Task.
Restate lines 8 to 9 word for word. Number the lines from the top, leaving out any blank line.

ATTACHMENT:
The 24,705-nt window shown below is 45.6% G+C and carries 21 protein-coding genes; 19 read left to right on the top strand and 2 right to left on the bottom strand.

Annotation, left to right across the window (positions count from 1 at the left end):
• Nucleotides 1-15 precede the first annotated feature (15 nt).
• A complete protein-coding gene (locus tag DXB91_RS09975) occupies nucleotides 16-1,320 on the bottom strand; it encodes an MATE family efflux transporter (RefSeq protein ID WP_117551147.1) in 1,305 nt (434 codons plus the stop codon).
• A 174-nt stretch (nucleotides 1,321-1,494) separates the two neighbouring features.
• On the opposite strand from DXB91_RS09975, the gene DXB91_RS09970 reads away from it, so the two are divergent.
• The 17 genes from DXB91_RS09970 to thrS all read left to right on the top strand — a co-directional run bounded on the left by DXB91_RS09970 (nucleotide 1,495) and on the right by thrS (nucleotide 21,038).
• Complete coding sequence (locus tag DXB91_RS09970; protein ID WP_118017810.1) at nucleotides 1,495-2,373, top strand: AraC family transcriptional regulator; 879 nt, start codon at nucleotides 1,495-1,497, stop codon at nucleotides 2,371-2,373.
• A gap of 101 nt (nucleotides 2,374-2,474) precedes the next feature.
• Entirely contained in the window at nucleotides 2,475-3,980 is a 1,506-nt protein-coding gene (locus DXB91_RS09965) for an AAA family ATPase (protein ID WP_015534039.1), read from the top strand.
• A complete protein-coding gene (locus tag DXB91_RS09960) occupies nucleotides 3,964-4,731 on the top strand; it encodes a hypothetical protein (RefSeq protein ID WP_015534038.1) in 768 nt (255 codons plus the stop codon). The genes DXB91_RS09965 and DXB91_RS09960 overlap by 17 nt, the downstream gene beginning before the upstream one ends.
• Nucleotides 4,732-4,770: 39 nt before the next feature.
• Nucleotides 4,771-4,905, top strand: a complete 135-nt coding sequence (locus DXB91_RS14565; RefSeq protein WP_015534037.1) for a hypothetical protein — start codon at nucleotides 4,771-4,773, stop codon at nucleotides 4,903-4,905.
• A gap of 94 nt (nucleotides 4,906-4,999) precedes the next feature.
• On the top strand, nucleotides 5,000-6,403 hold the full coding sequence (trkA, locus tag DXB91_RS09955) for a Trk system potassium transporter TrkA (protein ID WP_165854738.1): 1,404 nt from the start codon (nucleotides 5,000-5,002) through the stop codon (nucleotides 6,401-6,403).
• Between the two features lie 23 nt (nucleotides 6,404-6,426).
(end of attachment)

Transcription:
• Complete coding sequence (locus tag DXB91_RS09970; protein ID WP_118017810.1) at nucleotides 1,495-2,373, top strand: AraC family transcriptional regulator; 879 nt, start codon at nucleotides 1,495-1,497, stop codon at nucleotides 2,371-2,373.
• A gap of 101 nt (nucleotides 2,374-2,474) precedes the next feature.